Share this article on:

Effects of a Fruit/Berry/Vegetable Supplement on Muscle Function and Oxidative Stress

GOLDFARB, ALLAN H.; GARTEN, RYAN S.; CHO, CHANGMO; CHEE, PHILLIP D. M.; CHAMBERS, LAUREN A.

Medicine & Science in Sports & Exercise: March 2011 - Volume 43 - Issue 3 - pp 501-508
doi: 10.1249/MSS.0b013e3181f1ef48
Applied Sciences

Purpose: This study tested the effectiveness of a fruit, berry, and vegetable concentrate (FVC), Juice Plus+® (NSA LLC, Collierville, TN), supplement on muscle function and oxidative stress in response to an acute bout of eccentric exercise (EE).

Methods: Forty-one healthy volunteers (age = 18-35 yr) were randomly assigned to either a placebo (P) or an FVC treatment taking capsules for 28 d (6 d−1) before EE and for the next 4 d. All subjects completed four sets of 12 repetitions of eccentric elbow flexion with their nondominant arm. Blood, muscle soreness (MS), range of motion (ROM), and maximal isometric force (MIF) of the elbow flexors were obtained before and immediately after exercise and at 2, 6, 24, 48, and 72 h postexercise. Plasma was analyzed for creatine kinase (CK), lipid hydroperoxides, malondialdehyde (MDA), and protein carbonyls (PC). Glutathione ratio was determined from whole-blood extracts.

Results: MS, ROM, MIF, and plasma CK demonstrated significant time effects independent of treatment. MS and plasma CK increased over time, whereas ROM and MIF decreased over time. There was a significant time and time × treatment effect for plasma PC and MDA. PC and MDA increased over time in the P group (P < 0.01) but were not significantly altered in the FVC-treated group at any time. No significant changes were noted in lipid hydroperoxides. The glutathione ratio was elevated immediately postexercise in both groups (P < 0.01) and elevated 6 h postexercise with P compared with the FVC-treated group (P < 0.05).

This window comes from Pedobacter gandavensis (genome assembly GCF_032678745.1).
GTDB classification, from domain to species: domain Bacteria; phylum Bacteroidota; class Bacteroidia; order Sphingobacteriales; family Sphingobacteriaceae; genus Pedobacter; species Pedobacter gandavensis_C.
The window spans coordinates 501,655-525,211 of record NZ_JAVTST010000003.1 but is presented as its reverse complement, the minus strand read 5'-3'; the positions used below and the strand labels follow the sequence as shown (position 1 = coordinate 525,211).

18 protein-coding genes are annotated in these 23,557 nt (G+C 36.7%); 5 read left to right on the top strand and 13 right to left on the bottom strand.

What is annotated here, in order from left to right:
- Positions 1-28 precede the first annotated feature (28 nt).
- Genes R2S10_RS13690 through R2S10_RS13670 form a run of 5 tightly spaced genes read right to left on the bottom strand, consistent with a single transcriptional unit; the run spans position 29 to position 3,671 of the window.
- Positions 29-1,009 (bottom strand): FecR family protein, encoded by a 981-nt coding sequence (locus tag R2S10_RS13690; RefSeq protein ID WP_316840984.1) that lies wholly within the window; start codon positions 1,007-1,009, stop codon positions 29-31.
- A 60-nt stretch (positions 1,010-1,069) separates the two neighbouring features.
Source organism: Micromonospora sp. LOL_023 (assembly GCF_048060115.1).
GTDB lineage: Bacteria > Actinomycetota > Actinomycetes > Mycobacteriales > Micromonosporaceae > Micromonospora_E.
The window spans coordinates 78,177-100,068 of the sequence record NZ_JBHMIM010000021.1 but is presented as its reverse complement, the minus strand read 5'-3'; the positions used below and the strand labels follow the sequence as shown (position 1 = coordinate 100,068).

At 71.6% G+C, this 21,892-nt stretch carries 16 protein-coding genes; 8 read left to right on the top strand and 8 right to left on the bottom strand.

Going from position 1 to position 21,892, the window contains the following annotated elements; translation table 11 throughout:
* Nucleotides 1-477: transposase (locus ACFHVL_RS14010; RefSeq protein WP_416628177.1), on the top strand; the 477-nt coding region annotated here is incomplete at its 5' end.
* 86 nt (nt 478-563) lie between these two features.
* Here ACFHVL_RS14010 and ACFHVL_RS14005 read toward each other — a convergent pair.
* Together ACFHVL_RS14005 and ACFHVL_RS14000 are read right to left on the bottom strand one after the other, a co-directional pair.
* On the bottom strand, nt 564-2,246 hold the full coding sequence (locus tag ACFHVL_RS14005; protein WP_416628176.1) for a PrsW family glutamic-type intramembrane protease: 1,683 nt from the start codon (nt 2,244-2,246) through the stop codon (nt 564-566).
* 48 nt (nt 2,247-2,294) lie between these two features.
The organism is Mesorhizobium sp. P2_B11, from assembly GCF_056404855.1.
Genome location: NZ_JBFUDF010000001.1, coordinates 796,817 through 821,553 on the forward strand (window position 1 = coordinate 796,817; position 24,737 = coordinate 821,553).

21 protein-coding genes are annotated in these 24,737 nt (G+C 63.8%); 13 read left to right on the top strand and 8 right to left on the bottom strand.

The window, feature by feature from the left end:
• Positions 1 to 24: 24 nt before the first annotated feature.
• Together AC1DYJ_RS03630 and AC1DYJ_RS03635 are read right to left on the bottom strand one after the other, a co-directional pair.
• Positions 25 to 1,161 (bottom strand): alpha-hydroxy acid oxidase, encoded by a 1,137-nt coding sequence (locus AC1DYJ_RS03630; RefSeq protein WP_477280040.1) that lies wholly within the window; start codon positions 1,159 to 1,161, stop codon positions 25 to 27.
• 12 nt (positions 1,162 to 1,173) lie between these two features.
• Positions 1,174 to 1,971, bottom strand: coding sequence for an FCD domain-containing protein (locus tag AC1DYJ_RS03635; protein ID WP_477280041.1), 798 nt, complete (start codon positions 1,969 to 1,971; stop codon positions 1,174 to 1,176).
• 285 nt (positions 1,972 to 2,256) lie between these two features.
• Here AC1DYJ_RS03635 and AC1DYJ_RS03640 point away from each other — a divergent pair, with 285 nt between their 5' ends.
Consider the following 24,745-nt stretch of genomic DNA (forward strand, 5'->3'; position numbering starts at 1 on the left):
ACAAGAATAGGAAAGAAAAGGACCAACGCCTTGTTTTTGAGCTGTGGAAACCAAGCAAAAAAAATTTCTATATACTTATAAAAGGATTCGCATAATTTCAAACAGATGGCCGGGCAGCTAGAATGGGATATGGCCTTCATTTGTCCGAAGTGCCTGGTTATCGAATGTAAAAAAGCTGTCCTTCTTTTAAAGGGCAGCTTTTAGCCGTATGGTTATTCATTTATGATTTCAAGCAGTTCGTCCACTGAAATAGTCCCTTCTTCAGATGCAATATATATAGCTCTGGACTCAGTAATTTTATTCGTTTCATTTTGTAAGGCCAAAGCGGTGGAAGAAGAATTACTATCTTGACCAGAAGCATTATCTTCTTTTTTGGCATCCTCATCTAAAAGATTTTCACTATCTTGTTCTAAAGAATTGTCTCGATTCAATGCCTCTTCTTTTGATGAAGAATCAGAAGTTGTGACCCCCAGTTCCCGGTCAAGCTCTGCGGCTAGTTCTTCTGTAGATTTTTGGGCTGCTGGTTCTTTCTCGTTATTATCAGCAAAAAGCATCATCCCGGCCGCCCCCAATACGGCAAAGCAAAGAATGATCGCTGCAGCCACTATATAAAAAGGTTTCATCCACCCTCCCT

Conclusion: This study reports that 4 wk of pretreatment with an FVC can attenuate blood oxidative stress markers induced by EE but had no significant impact on the functional changes related to pain and muscle damage.

Kinesiology Department, University of North Carolina Greensboro, Greensboro, NC

Address for correspondence: Allan H. Goldfarb, Ph.D., Kinesiology Department, University of North Carolina Greensboro, 260 Health and Human Performance Bldg., Greensboro, NC 27412; E-mail: ahgoldfa@uncg.edu.

Submitted for publication February 2010.

Accepted for publication July 2010.

©2011The American College of Sports Medicine